Writer – Dan Abnett
Artist – Nico Leon
Colours – Edgar Delgato, Sotocolor
Depending on how you look at it, the original Guardians of the Galaxy team up with their modern day counterparts after having traveled to the past to find out why time is broken. Upon arriving though, A-Sentience has gone berserk thinking that the Guardians are a threat to humanity and therefore must be stopped. So what else is there to do but blast away at everything until the problem solves itself or come up with a solution that does not cause so much destruction? To their credit, the collective Guardians do both. With the arrival of the second half of the team including Major Victory, Martinex, Starhawk and Nikki, Dan Abnett and Nico Leon really kick things into high gear with a lot of frantic action against a foe that is essentially unstoppable as long as there is spare material nearby from which to form new A-Sentience models. But A-Sentience is not really a villain though, merely a being programmed to look after humanity from all threats, whatever they may be. Of course, with so many Guardians, it is only a matter of time before they come up with a plan, which they do, implement it, which they also do and then discover just who the real culprit behind everything is. To say that it is a blast from the past is true, but it is also a foe that the Guardians have faced before in their last series from the 1990s. Abnett continues to bring the humour as well, weaving it into the action of the book faultlessly and it makes a good time even better. It is good to see Nikki back on the team as she was missed during those first few issue of the book, though the new Nova that we were introduced to and who was quite interesting in her own right and did not make the jump, is in turn now missed. This book is everything that the current Guardians of the Galaxy should be and it is great to see Abnett writing these characters once again. It is too bad that it is not on an ongoing basis. Suffice it to say, with the great writing it sports and the very dynamic artwork by Nico Leon, Guardians 3000 is an easy buy every month.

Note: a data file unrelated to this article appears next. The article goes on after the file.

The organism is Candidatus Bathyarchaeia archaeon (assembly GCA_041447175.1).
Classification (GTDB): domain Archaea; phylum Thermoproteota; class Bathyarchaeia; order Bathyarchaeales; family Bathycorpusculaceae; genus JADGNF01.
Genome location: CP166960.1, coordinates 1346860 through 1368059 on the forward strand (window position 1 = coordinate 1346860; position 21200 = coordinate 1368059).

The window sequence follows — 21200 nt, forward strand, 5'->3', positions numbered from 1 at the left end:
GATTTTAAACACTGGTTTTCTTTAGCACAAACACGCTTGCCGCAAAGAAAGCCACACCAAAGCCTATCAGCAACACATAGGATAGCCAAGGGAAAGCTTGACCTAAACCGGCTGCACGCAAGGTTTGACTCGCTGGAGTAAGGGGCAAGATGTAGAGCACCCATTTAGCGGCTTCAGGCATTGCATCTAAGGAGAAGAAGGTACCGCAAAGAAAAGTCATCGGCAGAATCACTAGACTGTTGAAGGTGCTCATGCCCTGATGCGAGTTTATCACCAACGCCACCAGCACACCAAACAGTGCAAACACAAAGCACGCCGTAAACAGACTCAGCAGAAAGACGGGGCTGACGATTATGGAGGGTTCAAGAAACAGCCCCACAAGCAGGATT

4 out of 5
Writer – Scott Lobdell
Artist – Jordan Gunderson
Inker – John Ercek, Mark Roslan
Colours – Valentina Pinto
The Four Points starts out as the story of Gia Sorentino, a girl who has been locked up for many years and pumped full of drugs to keep her delusions under control. But they are not delusions and her claims of being the first daughter of the Earth are true. So it is that she is released, learns things about her parents and how they were preparing a facility called the Point to catalogue and investigate the strange things in the world. Gia then seeks out others who are just like her, women who represent the other three elements including fire, air and water. Usually a new Aspen series is something one can look forward to, knowing that it will most likely be pretty good. This one was just good and could have been a lot better than it was. The main problem was that it all felt like a cut and paste job with many scenes missing from the book. The transitions between bits of story was awkward and often abrupt with no explanation for certain things and there were times when it just felt like the bit of plot that was being talked about did not matter and was then just summarily dropped or forgotten about. The overall story was apparant when reading the issue and it did make sense, but there was little flow to the book and it just killed whatever momentum it seemed to pick up. Scott Lobdell is usually a solid writer and his work on previous Aspen books has been good, but here it could have been tightened up a little. The artwork by Jordan Gunderson is really well done and the issue is left with the reveal of the fourth point that represents water, which any Aspen fan can easily guess as to who it is. Stronger writing and stronger editing will make this book much better going forward, so let us hope the second issue is an improvement.
3 out of 5